You are on page 1of 31

Case 1:19-cv-00661 Document 1 Filed 05/22/19 Page 1 of 31

Daniel Michael
Osman Nawaz
Alexander Vasilescu
Neal Jacobson
Joshua I. Brodsky
Lee A. Greenwood
Attorneys for Plaintiff
SECURITIES AND EXCHANGE COMMISSION
New York Regional Office
200 Vesey Street, Suite 400
New York, NY 10281-1022
(212) 336-1060 (Greenwood)

UNITED STATES DISTRICT COURT


WESTERN DISTRICT OF NEW YORK

SECURITIES AND EXCHANGE


COMMISSION, 19 Civ. 661

Plaintiff,
Complaint
v.

ROBERT C. MORGAN, MORGAN Jury Trial Demanded


MEZZANINE FUND MANAGER LLC, and
MORGAN ACQUISITIONS LLC,

Defendants.

Plaintiff Securities and Exchange Commission (the “Commission”), for its Complaint

against defendants Robert C. Morgan (“Morgan”), Morgan Mezzanine Fund Manager LLC (the

“Fund Manager”), and Morgan Acquisitions LLC (“Morgan Acquisitions”) (collectively,

“Defendants”), alleges as follows:

SUMMARY

1. The Commission brings this emergency action to halt ongoing misconduct by

Defendants in connection with a series of fraudulent private securities offerings, which

Defendants have operated in a Ponzi scheme-like manner by using investor funds to make
Case 1:19-cv-00661 Document 1 Filed 05/22/19 Page 2 of 31
 

interest and principal redemption payments back to prior investors, and to cover up other

mortgage fraud-related conduct.

2. Morgan is a developer of residential and commercial real estate projects located

primarily in the Northeastern United States. Morgan has financed these projects using four basic

sources of capital: (a) sales of securities directly to retail investors, on which this action focuses;

(b) institutional mortgage loan financing, where the loans are then typically securitized as part of

commercial mortgage-backed securities issued by either government-sponsored entities such as

The Federal Home Loan Mortgage Corporation (“Freddie Mac”) or private entities; (c)

mezzanine financing; and (d) construction loans. Between 2013 and September 2018, Morgan

raised more than $110 million from investors through sales of securities directly to retail

investors. Of this amount, Morgan has raised at least $80 million from investors in four sets of

purported funds (the “Notes Funds”).

3. The Notes Funds were supposed to help Morgan and his companies acquire

multifamily residential properties and other real estate development projects. Morgan managed

the first three Notes Funds through the Fund Manager, while he operated the fourth Notes Fund

through another entity, Morgan Acquisitions.

4. Through offering memoranda and other communications, Defendants told

investors in the three Notes Funds managed by the Fund Manager that their investments would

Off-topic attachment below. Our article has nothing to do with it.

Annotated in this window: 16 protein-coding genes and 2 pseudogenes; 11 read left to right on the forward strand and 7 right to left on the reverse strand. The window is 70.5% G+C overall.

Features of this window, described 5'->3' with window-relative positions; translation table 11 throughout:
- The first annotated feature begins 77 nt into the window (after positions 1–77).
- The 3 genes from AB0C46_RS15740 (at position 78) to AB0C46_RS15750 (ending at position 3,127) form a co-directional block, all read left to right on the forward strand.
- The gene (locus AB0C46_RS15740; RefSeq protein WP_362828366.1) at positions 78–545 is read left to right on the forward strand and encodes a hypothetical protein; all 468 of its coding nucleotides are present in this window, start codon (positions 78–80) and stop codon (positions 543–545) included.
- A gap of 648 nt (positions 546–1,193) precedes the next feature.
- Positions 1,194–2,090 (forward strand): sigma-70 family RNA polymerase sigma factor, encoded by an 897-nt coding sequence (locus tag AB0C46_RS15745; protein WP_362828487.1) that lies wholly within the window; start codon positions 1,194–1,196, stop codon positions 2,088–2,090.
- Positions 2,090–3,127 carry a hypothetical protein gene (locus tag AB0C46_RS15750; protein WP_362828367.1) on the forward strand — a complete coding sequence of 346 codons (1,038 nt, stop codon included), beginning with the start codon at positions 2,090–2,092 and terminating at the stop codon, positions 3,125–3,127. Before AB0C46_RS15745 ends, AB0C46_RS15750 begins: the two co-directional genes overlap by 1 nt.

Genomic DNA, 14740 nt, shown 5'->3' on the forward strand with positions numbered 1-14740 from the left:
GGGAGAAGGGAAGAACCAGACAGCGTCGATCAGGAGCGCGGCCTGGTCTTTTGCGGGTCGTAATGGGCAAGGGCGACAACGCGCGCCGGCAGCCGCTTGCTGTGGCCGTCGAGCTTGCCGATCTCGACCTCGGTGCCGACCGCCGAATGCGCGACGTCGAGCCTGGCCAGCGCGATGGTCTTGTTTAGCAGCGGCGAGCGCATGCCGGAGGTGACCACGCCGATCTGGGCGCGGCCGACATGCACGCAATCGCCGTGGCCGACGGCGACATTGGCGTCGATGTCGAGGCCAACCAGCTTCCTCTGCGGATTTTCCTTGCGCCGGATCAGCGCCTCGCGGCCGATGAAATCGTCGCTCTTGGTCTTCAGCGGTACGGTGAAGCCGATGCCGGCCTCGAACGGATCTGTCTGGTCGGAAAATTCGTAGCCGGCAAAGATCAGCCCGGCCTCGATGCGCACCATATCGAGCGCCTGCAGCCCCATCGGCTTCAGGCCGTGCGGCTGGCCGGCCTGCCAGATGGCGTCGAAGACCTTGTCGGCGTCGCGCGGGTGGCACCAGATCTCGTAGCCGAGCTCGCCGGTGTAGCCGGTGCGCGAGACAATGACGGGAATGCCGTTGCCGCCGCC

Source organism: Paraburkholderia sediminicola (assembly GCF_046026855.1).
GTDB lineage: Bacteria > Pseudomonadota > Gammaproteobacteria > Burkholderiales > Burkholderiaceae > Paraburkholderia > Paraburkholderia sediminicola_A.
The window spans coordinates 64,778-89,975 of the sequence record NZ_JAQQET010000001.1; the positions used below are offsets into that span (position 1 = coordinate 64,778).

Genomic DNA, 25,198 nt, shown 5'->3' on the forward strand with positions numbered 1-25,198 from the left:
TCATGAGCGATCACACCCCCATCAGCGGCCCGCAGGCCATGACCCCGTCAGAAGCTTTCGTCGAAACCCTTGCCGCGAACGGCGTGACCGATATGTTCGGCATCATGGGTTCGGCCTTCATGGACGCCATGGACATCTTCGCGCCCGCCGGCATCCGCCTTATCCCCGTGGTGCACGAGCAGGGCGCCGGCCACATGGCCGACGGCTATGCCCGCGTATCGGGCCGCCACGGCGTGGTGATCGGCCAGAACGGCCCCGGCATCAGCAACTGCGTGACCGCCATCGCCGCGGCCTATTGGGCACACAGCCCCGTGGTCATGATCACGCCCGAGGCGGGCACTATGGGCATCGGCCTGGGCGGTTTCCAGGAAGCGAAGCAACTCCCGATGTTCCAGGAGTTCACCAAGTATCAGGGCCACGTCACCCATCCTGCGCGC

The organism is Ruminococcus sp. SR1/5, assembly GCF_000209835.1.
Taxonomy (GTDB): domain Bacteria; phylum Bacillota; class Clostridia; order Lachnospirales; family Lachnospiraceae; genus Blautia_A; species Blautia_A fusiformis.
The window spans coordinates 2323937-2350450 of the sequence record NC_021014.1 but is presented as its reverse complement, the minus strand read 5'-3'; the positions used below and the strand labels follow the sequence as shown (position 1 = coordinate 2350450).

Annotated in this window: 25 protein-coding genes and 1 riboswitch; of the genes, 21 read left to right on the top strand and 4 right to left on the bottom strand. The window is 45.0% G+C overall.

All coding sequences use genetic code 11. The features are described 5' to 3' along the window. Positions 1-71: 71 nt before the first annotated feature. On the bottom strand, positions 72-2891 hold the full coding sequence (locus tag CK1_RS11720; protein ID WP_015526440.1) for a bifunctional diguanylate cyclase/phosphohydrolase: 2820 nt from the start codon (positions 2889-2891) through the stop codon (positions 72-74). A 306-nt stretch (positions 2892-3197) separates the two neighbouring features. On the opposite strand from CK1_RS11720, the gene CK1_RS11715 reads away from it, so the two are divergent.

be used to make unsecured subordinated loans (“Portfolio Loans”) to affiliated Morgan-

controlled entities (“Affiliate Borrowers”) so that those entities could either acquire, manage, or

operate existing multifamily properties or so that they could acquire new real estate development

properties. Defendants told investors in the Notes Fund operated by Morgan Acquisitions that

their investments would be used in a substantially similar manner.


 
Case 1:19-cv-00661 Document 1 Filed 05/22/19 Page 3 of 31
 

5. Defendants further told investors that they would be paid a target return of 11%.

For the Notes Funds managed by the Fund Manager, Morgan personally guaranteed the

repayment of each Portfolio Loan by each Affiliate Borrower, which he charged interest at a rate

sufficient to meet the Notes Funds’ target return to investors. For the Notes Funds managed by

Morgan Acquisitions, Morgan personally guaranteed the investor notes issued by Morgan

Acquisitions to the individual investors.

6. Over time, more than 200 individuals and entities located in at least 17 states have

invested in the Notes Funds, many of whom are residents of this District. Approximately three

dozen investors used their retirement accounts to invest directly in the Notes Funds. A pension

plan for an electrical workers union based in this District also invested in the Notes Funds.

7. Many of the Affiliate Borrower properties in which the Notes Funds invested did

not generate sufficient cash flow to either service or repay both their secured lenders and the

Notes Funds.

8. As a result, Defendants have used the Notes Funds as a single, fraudulent slush

fund, repeatedly using the funds for purposes inconsistent with the representations and

disclosures made to investors. To conceal their fraudulent conduct, and to mislead their auditors,

Defendants papered these transfers using sham loan documents designed to make the transfers

appear legitimate.

9. Defendants have engaged in at least three types of fraudulent conduct with respect

to the Notes Funds. First, Defendants have used later-formed Notes Funds to facilitate Ponzi

scheme-like redemptions of earlier investors and to repay non-performing, maturing loans made

by earlier-formed Notes Funds. Second, lacking sufficient funds from the Affiliate Borrowers

themselves, and instead of making good on Morgan’s personal guaranty, Defendants have used


 
Case 1:19-cv-00661 Document 1 Filed 05/22/19 Page 4 of 31
 

the Notes Funds, again in a Ponzi scheme-like manner, to make the 11% interest payments back

to investors. Third, in connection with Morgan’s efforts to repay an inflated, fraudulently-

obtained loan concerning The Eden Square Apartments in Cranberry Township, Pennsylvania